Recovered and Restored: 'Ramona,' Silent Movie by Chickasaw Filmmaker
The recently restored 1928 version of Ramona will have its world premiere on March 29 in Los Angeles. Based on a weepy, once-popular novel by Helen Hunt Jackson, Ramona tells the story of a mixed-race (Scottish and American Indian) girl who is raised by a Mexican family and suffers racial discrimination. The 1928 film version features internationally acclaimed Mexican actress Dolores Del Rio in the title role and non-Native actor Warner Baxter as her ill-fated Indian husband Alessandro.
The lead actors may not have been racially authentic, but the man in the director's chair was certainly well suited to the material: Edwin Carewe, a Chickasaw filmmaker who directed dozens of films in the silent era.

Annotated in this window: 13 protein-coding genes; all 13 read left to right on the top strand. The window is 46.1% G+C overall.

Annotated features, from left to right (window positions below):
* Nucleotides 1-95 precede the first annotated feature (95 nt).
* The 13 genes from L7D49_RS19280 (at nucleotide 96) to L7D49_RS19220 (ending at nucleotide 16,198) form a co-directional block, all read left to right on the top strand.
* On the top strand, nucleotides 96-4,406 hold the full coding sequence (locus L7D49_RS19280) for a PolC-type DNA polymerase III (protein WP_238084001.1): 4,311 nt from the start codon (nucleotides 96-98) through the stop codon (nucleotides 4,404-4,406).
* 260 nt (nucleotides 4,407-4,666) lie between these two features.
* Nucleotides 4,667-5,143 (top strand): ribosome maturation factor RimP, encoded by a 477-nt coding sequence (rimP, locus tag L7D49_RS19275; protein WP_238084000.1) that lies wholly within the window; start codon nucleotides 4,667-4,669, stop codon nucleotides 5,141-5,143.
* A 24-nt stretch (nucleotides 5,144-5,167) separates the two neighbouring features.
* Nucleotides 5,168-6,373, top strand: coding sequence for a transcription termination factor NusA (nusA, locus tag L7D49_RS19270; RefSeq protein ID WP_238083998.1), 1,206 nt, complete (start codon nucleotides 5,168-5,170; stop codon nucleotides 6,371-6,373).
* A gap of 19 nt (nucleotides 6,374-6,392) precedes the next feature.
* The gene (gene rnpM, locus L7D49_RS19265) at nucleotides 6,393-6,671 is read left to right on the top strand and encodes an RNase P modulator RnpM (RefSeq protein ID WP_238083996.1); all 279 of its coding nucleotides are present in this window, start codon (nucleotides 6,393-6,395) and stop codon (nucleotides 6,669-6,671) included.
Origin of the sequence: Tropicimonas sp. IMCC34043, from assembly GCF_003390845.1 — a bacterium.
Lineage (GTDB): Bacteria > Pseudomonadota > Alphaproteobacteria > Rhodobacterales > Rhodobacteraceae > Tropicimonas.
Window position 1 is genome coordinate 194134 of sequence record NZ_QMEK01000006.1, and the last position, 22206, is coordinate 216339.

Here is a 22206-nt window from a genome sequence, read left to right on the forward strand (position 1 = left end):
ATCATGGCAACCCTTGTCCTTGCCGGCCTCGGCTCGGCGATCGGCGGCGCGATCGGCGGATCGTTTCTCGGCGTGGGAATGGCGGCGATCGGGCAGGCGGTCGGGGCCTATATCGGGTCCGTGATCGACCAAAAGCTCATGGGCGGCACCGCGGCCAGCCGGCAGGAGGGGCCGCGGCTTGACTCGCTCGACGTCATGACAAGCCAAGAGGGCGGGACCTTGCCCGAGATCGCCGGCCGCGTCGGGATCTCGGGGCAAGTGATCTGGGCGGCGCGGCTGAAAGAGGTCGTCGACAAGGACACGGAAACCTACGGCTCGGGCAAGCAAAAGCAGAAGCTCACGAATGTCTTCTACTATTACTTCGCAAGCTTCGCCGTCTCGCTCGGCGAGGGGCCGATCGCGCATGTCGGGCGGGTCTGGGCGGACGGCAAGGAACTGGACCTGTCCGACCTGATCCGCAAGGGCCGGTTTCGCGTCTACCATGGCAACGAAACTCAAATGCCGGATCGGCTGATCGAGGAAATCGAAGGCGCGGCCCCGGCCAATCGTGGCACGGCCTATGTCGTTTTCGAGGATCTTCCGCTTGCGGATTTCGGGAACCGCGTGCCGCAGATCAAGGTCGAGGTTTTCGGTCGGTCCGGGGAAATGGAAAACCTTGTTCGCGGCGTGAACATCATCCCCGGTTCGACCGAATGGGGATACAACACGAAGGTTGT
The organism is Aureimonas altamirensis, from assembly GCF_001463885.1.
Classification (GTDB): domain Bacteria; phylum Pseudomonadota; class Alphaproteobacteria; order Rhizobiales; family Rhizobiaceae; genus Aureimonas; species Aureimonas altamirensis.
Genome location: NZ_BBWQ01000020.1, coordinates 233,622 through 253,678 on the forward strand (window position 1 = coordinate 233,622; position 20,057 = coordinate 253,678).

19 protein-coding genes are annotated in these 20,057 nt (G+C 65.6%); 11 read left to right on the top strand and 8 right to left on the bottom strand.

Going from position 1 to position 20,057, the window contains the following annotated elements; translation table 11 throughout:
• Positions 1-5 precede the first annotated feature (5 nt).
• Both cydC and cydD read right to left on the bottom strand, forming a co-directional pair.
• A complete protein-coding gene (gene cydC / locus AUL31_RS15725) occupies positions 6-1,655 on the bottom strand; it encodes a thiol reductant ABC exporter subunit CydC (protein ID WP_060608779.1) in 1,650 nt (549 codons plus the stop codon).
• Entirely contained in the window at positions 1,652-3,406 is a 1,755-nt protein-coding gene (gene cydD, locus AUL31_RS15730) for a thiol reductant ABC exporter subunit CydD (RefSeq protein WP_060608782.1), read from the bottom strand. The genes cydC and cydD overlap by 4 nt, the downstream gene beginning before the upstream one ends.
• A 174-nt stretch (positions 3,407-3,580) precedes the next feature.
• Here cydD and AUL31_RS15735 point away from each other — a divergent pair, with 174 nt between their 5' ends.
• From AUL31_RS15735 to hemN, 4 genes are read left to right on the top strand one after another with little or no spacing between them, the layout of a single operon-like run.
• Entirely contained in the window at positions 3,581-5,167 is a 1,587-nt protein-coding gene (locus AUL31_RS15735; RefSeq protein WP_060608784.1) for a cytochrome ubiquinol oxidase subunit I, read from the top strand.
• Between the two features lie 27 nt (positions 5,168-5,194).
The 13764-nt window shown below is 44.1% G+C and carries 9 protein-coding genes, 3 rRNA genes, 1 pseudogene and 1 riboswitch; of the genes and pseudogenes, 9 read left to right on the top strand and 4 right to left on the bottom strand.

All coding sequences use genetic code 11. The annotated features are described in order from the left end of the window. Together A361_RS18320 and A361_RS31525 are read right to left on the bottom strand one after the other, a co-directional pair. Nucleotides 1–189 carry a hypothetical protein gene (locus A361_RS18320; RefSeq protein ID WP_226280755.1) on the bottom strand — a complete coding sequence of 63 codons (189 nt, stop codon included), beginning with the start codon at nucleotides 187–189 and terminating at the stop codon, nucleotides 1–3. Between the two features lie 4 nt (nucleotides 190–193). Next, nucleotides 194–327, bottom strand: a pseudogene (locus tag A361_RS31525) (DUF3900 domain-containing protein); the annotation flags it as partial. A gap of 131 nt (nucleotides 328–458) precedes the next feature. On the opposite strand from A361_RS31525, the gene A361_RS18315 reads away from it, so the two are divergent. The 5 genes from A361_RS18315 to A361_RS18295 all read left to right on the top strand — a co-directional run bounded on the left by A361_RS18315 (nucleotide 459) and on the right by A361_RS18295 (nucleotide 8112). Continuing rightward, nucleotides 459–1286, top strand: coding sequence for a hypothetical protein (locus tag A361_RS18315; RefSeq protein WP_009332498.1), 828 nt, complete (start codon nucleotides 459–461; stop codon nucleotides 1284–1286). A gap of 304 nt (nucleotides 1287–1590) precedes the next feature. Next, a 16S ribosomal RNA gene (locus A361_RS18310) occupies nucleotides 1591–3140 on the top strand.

“Most people don’t realize that Edwin was an American Indian,” says Diane Allen, granddaughter of Carewe. Allen’s grandmother was actress Mary Aiken, who had married Carewe twice, in 1925 and 1929. “Even though he didn’t make films portraying Indians, he chose movies and cast roles that promoted the underdog, especially the female character,” Allen adds.
Ramona has been performed on stage annually since 1923 in Hemet, California -- the website of the Ramona Bowl Amphitheater touts the play as both "America's longest running drama" and the "Official California state outdoor play." Carewe’s film was the third screen version of Jackson’s novel; the movie is silent with a running time of approximately 80 minutes.
“I think he’s underappreciated,” Allen says of her grandfather. “Really, he was a bit ahead of his time. He was obsessed with the female character and women in general.”
Carewe is known as the director who discovered actress Dolores Del Rio in Mexico and convinced her to move to Hollywood. He was hoping to transform Del Rio into a star to match the appeal of silent screen “Latin Lover” Rudolph Valentino.
“[Carewe] had a passion for women and their beauty and their talent,” Allen says by phone from her home in Los Angeles. In fact, Del Rio made at least seven pictures with the director.
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